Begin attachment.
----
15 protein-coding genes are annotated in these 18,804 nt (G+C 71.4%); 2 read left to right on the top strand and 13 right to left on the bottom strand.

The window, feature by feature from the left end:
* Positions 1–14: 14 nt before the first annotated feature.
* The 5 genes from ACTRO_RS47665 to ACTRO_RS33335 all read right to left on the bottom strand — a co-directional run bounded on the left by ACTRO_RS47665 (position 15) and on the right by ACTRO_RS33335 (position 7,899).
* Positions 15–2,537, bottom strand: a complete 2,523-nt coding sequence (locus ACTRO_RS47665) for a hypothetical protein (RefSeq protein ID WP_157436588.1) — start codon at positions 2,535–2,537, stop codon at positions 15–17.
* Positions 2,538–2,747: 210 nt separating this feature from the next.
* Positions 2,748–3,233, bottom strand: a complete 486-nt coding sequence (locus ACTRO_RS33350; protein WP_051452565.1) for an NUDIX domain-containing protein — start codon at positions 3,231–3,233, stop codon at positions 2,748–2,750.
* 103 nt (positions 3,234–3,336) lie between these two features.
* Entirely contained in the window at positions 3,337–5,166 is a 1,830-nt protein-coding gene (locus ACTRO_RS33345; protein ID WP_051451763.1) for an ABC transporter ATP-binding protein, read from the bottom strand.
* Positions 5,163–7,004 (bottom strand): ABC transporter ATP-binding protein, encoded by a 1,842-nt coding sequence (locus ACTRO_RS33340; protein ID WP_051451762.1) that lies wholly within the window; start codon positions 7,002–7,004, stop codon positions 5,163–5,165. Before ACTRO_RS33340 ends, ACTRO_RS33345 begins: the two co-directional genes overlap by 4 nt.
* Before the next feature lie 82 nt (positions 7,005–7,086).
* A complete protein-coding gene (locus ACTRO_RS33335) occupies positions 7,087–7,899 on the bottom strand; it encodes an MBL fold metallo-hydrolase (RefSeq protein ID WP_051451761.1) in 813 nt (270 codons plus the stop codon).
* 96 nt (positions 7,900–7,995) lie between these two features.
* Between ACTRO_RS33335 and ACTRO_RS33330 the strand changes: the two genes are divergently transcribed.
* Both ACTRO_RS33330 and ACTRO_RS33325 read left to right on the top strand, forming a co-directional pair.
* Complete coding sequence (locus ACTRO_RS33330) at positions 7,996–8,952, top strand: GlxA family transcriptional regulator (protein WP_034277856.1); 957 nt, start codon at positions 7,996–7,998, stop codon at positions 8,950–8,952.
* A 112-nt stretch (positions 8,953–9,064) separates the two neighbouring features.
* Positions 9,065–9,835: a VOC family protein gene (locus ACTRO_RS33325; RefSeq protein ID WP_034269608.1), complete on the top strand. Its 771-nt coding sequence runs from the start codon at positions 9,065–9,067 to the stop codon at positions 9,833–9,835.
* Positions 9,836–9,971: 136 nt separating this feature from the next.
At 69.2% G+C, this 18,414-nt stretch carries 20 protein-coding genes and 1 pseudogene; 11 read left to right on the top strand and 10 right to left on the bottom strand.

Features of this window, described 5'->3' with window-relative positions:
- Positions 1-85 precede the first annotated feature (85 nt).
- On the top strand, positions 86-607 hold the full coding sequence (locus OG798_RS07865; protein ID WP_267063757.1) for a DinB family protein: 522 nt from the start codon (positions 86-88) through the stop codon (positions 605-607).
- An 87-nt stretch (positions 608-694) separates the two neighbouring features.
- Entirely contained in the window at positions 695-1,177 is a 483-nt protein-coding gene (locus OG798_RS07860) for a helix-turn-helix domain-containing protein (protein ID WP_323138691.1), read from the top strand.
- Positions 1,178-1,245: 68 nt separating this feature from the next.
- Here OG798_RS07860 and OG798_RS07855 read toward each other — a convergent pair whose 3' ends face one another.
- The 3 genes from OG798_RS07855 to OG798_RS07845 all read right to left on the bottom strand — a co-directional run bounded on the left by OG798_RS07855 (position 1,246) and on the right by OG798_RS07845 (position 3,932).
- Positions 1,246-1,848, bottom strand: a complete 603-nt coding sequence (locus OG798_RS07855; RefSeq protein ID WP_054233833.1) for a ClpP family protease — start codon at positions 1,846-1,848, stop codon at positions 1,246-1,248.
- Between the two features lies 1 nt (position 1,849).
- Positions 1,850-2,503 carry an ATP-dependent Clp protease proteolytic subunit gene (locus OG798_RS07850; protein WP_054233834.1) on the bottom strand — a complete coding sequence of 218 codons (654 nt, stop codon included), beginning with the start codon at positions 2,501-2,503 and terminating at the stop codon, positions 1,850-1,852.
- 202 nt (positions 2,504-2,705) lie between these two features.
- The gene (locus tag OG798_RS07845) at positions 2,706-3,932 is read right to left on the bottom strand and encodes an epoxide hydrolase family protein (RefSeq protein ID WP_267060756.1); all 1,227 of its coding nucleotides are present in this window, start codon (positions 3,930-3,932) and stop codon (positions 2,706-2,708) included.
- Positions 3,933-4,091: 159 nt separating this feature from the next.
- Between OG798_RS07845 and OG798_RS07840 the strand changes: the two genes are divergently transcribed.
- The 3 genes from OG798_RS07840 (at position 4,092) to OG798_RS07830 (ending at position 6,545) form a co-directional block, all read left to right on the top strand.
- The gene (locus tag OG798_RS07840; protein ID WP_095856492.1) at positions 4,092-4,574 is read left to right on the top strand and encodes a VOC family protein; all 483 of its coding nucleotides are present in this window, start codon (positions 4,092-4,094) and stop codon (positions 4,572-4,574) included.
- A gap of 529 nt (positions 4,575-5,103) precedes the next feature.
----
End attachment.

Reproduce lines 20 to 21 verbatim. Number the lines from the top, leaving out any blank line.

At 69.2% G+C, this 18,414-nt stretch carries 20 protein-coding genes and 1 pseudogene; 11 read left to right on the top strand and 10 right to left on the bottom strand.

Features of this window, described 5'->3' with window-relative positions: